Em­pow­er­ment you can bank on

Banks are do­ing more for trans­for­ma­tion than you may think, write Khulekani Mathe and Ya­coob Abba Omar

CityPress - - Business -

Highly an­tic­i­pated par­lia­men­tary hear­ings on trans­for­ma­tion in the fi­nan­cial ser­vices sec­tor took place on March 14 and 22. This her­alded the re­turn of eco­nomic trans­for­ma­tion to the na­tional agenda. This is to be ap­plauded, given that it has been 13 years since the com­ing into law of the Black Eco­nomic Em­pow­er­ment (BEE) Act of 2003. Tak­ing stock of what we have achieved since putting in place the leg­isla­tive frame­work to gov­ern eco­nomic trans­for­ma­tion will en­able us as a na­tion to make in­formed de­ci­sions about what has worked and what needs to change.

The CEOs of all four ma­jor banks and lead­ers of the in­sur­ance in­dus­try were among the plethora of stake­hold­ers who made oral rep­re­sen­ta­tions. The ev­i­dence pre­sented by banks demon­strated that, on the whole, banks per­formed well on the agreed trans­for­ma­tion mea­sures as set out in the Fi­nan­cial Sec­tor Char­ter.

The pre­sen­ta­tions fur­ther paint a dif­fer­ent pic­ture to the gen­er­ally held view about trans­for­ma­tion in the bank­ing in­dus­try. Stan­dard Bank re­ported that it had in­vested R89 bil­lion in em­pow­er­ment fi­nanc­ing and R23 bil­lion in af­ford­able home loans since 2010. Absa re­ported that it had pro­vided fund­ing to small and medium en­ter­prises (SMEs) to the value of R71 bil­lion and trained 10 521 school gov­ern­ing body mem­bers in 2 725 schools. First Rand told mem­bers of Par­lia­ment that its broad-based black eco­nomic em­pow­er­ment (BBBEE) trans­ac­tion had de­liv­ered R23.5 bil­lion in value trans­ferred to ben­e­fi­cia­ries, pro­vided R53 bil­lion in trans­for­ma­tional in­fras­truc­ture and R36 bil­lion in BBBEE fi­nanc­ing. Ned­bank re­ported that it paid out R26 bil­lion in loans to SMEs and black busi­ness clients, R3.6 bil­lion for af­ford­able hous­ing and un­locked R8.2 bil­lion in value for more than 500 000 BBBEE share­hold­ers.

Banks have in­vested bil­lions in skills de­vel­op­ment, in­fras­truc­ture, SME fund­ing, hous­ing, re­new­able en­ergy, ed­u­ca­tion and health pro­grammes, among other things, and they make a sig­nif­i­cant con­tri­bu­tion to GDP and taxes.

De­tails of the bank­ing in­dus­try’s progress on trans­for­ma­tion are con­tained in the Bank­ing As­so­ci­a­tion SA’s sub­mis­sion to Par­lia­ment. On each of the trans­for­ma­tion pil­lars of the Fi­nan­cial Sec­tor Char­ter, the banks have per­formed sat­is­fac­to­rily. The pre­sen­ta­tions by the fi­nan­cial sec­tor lead­ers put paid to the ac­cu­sa­tion that the in­dus­try is re­sist­ing trans­for­ma­tion. On the strength of the num­bers pre­sented, it would be pos­si­ble to close the de­bate on whether or not the in­dus­try is trans­form­ing. How­ever, do­ing so would amount to bury­ing our heads in the sand like os­triches. The re­al­ity on the ground is that banks are seen as un­trans­formed in­sti­tu­tions judged by the race of those at the helm.

An area in which banks’ per­for­mance is less than sat­is­fac­tory is em­ploy­ment eq­uity, es­pe­cially the man­age­ment and con­trol of banks as mea­sured by black and women rep­re­sen­ta­tion on boards and in top man­age­ment po­si­tions. Although the ma­jor­ity of peo­ple em­ployed in the in­dus­try are now black, white peo­ple con­tinue to dom­i­nate ex­ec­u­tive po­si­tions.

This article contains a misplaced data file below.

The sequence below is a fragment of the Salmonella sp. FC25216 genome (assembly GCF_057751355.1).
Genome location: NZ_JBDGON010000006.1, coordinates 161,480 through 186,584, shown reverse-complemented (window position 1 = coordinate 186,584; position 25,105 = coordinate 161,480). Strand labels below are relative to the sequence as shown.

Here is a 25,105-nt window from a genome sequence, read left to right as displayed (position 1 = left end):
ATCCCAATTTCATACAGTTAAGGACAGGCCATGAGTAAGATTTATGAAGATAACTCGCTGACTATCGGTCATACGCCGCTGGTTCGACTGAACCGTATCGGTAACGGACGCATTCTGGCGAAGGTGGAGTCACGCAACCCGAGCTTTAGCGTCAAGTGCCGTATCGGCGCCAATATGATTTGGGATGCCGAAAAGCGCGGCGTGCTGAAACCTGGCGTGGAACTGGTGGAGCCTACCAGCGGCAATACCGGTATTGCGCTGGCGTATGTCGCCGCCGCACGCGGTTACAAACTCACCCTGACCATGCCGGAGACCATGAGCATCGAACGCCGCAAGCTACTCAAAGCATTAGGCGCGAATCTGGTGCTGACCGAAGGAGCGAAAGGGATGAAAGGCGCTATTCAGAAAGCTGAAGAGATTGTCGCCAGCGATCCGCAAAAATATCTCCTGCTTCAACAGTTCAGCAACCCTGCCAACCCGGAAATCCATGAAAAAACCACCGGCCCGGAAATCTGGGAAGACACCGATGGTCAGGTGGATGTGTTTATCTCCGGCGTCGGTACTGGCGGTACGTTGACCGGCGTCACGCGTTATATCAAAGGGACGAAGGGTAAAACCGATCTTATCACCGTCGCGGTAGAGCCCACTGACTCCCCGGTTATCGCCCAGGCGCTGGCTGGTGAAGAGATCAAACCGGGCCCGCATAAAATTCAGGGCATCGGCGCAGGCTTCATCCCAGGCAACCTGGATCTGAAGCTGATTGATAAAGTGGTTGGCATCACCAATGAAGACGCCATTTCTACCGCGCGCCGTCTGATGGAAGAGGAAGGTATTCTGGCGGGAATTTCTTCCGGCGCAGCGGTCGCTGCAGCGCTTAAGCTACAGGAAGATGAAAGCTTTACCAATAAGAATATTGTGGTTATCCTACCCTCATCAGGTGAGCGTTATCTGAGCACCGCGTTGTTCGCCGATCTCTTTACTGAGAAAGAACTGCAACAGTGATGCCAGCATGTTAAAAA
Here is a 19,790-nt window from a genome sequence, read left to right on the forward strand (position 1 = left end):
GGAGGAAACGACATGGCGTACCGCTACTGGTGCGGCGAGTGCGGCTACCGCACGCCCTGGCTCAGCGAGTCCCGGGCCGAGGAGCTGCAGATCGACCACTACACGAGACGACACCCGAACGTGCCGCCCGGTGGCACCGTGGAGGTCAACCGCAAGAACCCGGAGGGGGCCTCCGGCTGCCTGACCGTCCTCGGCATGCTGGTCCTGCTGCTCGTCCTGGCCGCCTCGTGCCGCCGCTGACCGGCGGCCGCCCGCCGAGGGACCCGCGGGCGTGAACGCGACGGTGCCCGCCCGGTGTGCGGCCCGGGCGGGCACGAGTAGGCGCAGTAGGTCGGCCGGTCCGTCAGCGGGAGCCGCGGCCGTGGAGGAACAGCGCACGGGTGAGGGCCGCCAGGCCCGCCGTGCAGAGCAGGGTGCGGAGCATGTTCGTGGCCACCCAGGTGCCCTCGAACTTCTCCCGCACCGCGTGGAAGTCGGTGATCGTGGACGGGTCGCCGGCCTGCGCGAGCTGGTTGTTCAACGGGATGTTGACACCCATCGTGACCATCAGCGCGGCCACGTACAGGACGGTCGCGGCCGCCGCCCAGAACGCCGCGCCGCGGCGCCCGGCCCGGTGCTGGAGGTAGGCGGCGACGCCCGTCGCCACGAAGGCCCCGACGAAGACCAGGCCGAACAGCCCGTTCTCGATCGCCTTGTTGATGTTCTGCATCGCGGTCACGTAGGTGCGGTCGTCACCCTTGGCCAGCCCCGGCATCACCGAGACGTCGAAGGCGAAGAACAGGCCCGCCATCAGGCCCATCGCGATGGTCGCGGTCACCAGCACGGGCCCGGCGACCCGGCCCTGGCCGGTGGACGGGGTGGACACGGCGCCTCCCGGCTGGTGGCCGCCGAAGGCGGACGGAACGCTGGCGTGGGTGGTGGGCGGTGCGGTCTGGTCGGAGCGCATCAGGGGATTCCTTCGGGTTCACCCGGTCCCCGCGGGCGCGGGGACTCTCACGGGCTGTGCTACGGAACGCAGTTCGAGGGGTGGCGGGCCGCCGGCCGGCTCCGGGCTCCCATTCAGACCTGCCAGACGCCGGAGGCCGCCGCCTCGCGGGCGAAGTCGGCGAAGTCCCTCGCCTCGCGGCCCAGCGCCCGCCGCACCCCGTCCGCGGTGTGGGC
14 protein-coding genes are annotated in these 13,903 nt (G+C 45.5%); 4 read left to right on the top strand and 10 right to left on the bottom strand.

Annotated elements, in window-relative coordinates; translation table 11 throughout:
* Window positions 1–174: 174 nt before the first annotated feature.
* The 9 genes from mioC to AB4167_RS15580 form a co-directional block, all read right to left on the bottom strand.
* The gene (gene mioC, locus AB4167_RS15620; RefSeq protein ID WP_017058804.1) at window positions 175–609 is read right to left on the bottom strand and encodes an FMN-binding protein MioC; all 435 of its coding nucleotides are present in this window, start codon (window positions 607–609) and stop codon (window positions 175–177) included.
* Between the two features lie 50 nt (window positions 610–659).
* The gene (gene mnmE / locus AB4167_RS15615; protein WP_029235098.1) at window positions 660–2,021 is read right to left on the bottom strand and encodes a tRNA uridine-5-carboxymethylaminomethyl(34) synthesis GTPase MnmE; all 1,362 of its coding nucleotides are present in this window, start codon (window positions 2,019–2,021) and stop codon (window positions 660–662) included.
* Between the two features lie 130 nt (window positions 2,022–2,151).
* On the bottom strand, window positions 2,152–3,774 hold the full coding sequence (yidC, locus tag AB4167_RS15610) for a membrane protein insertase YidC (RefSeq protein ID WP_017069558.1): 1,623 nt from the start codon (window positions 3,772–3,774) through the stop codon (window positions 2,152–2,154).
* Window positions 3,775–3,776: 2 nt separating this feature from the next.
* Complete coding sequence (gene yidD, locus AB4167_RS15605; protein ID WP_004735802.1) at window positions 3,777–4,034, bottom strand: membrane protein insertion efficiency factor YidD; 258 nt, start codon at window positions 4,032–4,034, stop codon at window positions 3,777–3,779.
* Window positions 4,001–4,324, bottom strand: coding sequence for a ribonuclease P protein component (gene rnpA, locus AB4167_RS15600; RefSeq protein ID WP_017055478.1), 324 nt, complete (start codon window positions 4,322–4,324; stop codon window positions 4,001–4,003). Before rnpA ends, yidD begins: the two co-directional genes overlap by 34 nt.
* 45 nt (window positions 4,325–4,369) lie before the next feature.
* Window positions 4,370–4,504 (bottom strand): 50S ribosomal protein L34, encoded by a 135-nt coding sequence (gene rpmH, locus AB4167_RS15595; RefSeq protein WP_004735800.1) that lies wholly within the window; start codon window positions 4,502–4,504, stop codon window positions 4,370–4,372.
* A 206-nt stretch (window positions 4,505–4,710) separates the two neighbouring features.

The fail­ure of the ed­u­ca­tion sys­tem in the demo­cratic era to equip our young peo­ple with skills re­quired in in­dus­tries such as bank­ing is one of the ma­jor con­trib­u­tors to the em­ploy­ment eq­uity chal­lenges, not only in bank­ing, but var­i­ous sec­tors, as the 2013 An­nual BEE Sur­vey con­ducted by KPMG shows.

Tar­gets for own­er­ship of banks by black peo­ple were reached, although there has been a slight de­te­ri­o­ra­tion ow­ing to the ma­tur­ing of some BEE deals and in­vestors sell­ing off their stakes. The cur­rent tar­get is 10% di­rect black own­er­ship and 15% in­di­rect own­er­ship through group schemes and other ve­hi­cles. An im­por­tant fea­ture of the South African bank­ing in­dus­try is that as much as 49% of South African banks are owned by for­eign­ers, although with the Bar­clays plc di­vest­ment from Absa, the pic­ture is likely to change in the near fu­ture. For­eign own­er­ship on its own is not a bad thing. On the con­trary, it is tes­ta­ment to the strength of our bank­ing in­dus­try, which is ranked num­ber two in the cat­e­gory of sound­ness of banks and meet­ing the needs of busi­ness, num­ber 12 for ease of ac­cess to loans and num­ber 27 for af­ford­abil­ity, ac­cord­ing to the World Eco­nomic Fo­rum Global Sus­tain­abil­ity Re­port. Black peo­ple are in­creas­ingly feel­ing that they have not man­aged to catch up with the stan­dard of liv­ing of their white coun­ter­parts 23 years since the dawn of the demo­cratic dis­pen­sa­tion. The em­ploy­ment statis­tics, em­ploy­ment eq­uity and poverty num­bers all sup­port the view that white peo­ple have ben­e­fited dis­pro­por­tion­ately more from the demo­cratic dis­pen­sa­tion. At the heart of the calls for rad­i­cal eco­nomic trans­for­ma­tion is a sense of frus­tra­tion with the pace of trans­for­ma­tion to date. Rad­i­cal eco­nomic trans­for­ma­tion dom­i­nated the state of the na­tion ad­dress (Sona) with the pres­i­dent list­ing a num­ber of sec­tors that would be the first to have a dose of rad­i­cal eco­nomic trans­for­ma­tion ad­min­is­tered to them. They in­clude the prop­erty, in­for­ma­tion and com­mu­ni­ca­tions tech­nol­ogy, and min­ing sec­tors, while land re­form and higher ed­u­ca­tion fund­ing will also re­ceive ur­gent at­ten­tion. Some of the levers to be used will in­clude strength­en­ing the arm of com­pe­ti­tion au­thor­i­ties to deal with con­cen­tra­tion by amend­ing the leg­is­la­tion. The fi­nan­cial sec­tor was not specif­i­cally men­tioned in the Sona, but in the pres­i­dent’s post-Sona break­fast brief­ing, it was sin­gled-out as a sec­tor that needed to be trans­formed. The calls from the gen­eral pop­u­la­tion for a faster pace of trans­for­ma­tion de­serve to be taken se­ri­ously. The role of lead­ers is to un­der­stand the cries of the peo­ple they lead and de­vise ef­fec­tive ways of ad­dress­ing their con­cerns. In our case, the ex­pe­ri­ence of the past 23 years should help us un­der­stand what has worked or not worked and why. A quick re­view of out­comes of some of our trans­for­ma­tion ini­tia­tives is in­struc­tive. Many of the farms trans­ferred to black ben­e­fi­cia­ries have fallen into dis­use, which means that merely trans­fer­ring land to the peo­ple is not enough. A large per­cent­age of the land resti­tu­tion ben­e­fi­cia­ries opted for mone­tary com­pen­sa­tion rather than re­ceiv­ing land, which means that they made a ra­tio­nal choice about what they be­lieve will im­prove their lives im­me­di­ately. Many ben­e­fi­cia­ries of RDP houses rent them out to oth­ers in or­der to earn rental in­come, which they can use to meet their daily ex­penses. Also, many ben­e­fi­cia­ries of BBBEE deals opt to sell their shares as soon as the deals ma­ture, and use the cash to meet their ur­gent needs as well as di­ver­sify their in­vest­ment port­fo­lios. With the ex­cep­tion of pro­duc­tive farms that have be­come un­pro­duc­tive af­ter be­ing given to black ben­e­fi­cia­ries, all the other ex­am­ples tell us that South Africans are more con­cerned about meet­ing their im­me­di­ate needs. In pur­su­ing eco­nomic trans­for­ma­tion, in par­tic­u­lar BBBEE, we should pay greater at­ten­tion to in­clu­sive eco­nomic growth and em­ploy­ment-en­hanc­ing poli­cies. With­out in­clu­sive eco­nomic growth, even if black own­er­ship tar­gets were to be in­creased to 50% or more, it is un­likely that ev­ery poor black per­son would own a stake sig­nif­i­cant enough to en­able them to live off div­i­dends. The bank­ing in­dus­try is com­mit­ted to play­ing its part in creat­ing an in­clu­sive econ­omy that works for all peo­ple of South Africa. Mathe is se­nior gen­eral man­ager for fi­nan­cial in­clu­sion and Omar is se­nior gen­eral man­ager for strat­egy and com­mu­ni­ca­tion at the Bank­ing As­so­ci­a­tion SA